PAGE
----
Optical and Photonic Solutions Blog


What is the difference between augmented reality and virtual reality?

According to a report prepared by Research and Markets, the global spend on immersive technologies will reach $1,274.4 billion by 2030, with a CAGR of 42.9%. This is a clear sign that the augmented reality and virtual reality market will play an increasingly large role in our lives.[1]

We often use the terms augmented reality and virtual reality interchangeably. But how are they different?

The key difference is that virtual reality (VR) simulates an entire visual environment, while augmented reality (AR) captures the real environment and maps the simulated environment to the real environment, presenting them together using a visual display.

In AR, the display is often seen-through to combine the simulated environment with the real environment. For AR to work, an optical system must project an image on a transparent display in front of your eyes to overlay the current environment. This may be in the form of a head-mounted display, handheld display (such as a digital tablet), or a mounted display (such as a windshield).

In VR, the display only needs to output the simulated environment. There must be an optical system in a head-mounted display that will project an image on a display in front of your eyes.

Typically, an optical system for augmented or virtual reality includes light sources (display), receivers (eyes), and optical elements (lenses). New types of optical and photonic technologies are needed in next-generation AR/VR systems to provide greater visual comfort for prolonged usage, and to achieve a better sense of display immersion for the user.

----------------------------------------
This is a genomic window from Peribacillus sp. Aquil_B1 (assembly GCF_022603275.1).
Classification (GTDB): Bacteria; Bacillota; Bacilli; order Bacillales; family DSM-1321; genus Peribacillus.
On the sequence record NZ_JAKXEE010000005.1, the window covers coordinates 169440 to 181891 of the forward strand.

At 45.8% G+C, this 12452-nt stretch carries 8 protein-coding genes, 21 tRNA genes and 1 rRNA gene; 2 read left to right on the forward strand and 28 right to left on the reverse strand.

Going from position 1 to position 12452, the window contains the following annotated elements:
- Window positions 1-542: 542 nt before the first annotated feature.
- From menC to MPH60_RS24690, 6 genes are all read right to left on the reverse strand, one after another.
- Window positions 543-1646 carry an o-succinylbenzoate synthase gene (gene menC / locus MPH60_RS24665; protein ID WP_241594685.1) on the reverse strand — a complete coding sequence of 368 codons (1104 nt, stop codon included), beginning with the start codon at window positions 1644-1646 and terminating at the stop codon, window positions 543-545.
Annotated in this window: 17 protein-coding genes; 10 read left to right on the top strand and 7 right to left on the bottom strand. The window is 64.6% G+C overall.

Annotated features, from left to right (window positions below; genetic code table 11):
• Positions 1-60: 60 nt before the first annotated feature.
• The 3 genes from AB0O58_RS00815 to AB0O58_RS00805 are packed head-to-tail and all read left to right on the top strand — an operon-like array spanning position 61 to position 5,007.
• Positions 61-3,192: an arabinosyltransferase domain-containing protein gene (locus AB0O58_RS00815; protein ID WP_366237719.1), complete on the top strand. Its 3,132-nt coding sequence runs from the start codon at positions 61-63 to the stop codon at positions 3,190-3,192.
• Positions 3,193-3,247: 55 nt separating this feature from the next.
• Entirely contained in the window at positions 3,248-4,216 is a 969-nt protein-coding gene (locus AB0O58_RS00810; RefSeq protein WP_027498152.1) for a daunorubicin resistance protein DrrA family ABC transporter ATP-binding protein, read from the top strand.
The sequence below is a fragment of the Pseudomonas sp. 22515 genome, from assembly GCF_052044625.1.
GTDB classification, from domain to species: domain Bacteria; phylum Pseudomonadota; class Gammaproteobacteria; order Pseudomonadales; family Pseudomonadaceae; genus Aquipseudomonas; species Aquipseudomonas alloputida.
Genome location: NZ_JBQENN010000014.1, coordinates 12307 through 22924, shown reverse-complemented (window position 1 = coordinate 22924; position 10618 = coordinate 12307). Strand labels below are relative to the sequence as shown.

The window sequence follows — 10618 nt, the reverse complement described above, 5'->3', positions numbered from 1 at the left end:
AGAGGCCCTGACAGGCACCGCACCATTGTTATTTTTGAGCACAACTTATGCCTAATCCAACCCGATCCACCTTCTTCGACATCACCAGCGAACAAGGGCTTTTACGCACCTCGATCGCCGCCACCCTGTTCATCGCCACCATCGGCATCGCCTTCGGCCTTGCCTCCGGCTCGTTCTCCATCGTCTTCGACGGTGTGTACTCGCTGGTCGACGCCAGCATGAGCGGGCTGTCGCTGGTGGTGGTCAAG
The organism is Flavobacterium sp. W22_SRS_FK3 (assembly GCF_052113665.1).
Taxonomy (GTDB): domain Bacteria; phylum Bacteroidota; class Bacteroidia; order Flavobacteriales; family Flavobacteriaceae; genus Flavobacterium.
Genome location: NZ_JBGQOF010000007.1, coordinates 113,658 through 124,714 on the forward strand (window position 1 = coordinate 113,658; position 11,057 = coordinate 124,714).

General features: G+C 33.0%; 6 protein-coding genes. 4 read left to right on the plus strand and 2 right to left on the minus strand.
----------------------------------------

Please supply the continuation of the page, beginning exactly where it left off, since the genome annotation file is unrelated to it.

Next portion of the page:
AR/VR headsets have been released to the market; however, they can be uncomfortable to wear and expensive to manufacture.[2] “Optics remains the key challenge in developing the ultimate virtual experience,” says Bernard Kress, from Microsoft’s HoloLens Division. A number of optics manufacturers have made big announcements recently, and while those announcements will only be of immediate interest to hardware manufacturers and developers, these are things that will make their way to consumers in the form of other products.[3] For example, AR/VR has the potential to modernize learning environments, especially in this day and age of social distancing. Extended reality (XR) experts believe the education and healthcare industries are leaders in the use of immersive technologies. VR in education is forecast to be a $700 million market by 2025. Fortune Business Insights predicts that the VR in the education market will grow from $656 million in 2018 to $13 billion in 2026.[4]

Other emerging AR/VR applications include head-up displays for driving, 3D design tools for architecture and consumer products, and even for virtual real estate tours. The COVID-19 pandemic has accelerated AR/VR adoption by individuals and businesses.[5] Interactive and immersive technologies, and the optics that support them, are the future.

To learn more about optics for AR and VR and how Synopsys provides design solutions, visit our website:

Other blog articles about AR/VR:


[1] https://arpost.co/2021/08/06/covid-impact-ar-vr-accelerated-adoption/
[2] https://arpost.co/2020/02/18/ar-headsets-new-waveguide-technology/
[3] https://arpost.co/2022/04/11/optics-component-manufacturers-announcements/
[4] https://arpost.co/2022/04/28/vr-in-education-full-immersion-learning/
[5] https://arpost.co/2021/08/06/covid-impact-ar-vr-accelerated-adoption/